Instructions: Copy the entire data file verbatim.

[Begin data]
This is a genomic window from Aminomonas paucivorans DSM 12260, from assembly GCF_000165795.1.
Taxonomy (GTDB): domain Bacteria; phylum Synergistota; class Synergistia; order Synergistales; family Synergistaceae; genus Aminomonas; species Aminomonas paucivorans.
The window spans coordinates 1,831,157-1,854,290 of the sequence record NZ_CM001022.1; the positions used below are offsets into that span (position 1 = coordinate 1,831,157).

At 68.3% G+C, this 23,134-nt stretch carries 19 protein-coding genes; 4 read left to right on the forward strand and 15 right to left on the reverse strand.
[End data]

This is a genomic window from Aminomonas paucivorans DSM 12260, from assembly GCF_000165795.1.
Taxonomy (GTDB): domain Bacteria; phylum Synergistota; class Synergistia; order Synergistales; family Synergistaceae; genus Aminomonas; species Aminomonas paucivorans.
The window spans coordinates 1,831,157-1,854,290 of the sequence record NZ_CM001022.1; the positions used below are offsets into that span (position 1 = coordinate 1,831,157).

At 68.3% G+C, this 23,134-nt stretch carries 19 protein-coding genes; 4 read left to right on the forward strand and 15 right to left on the reverse strand.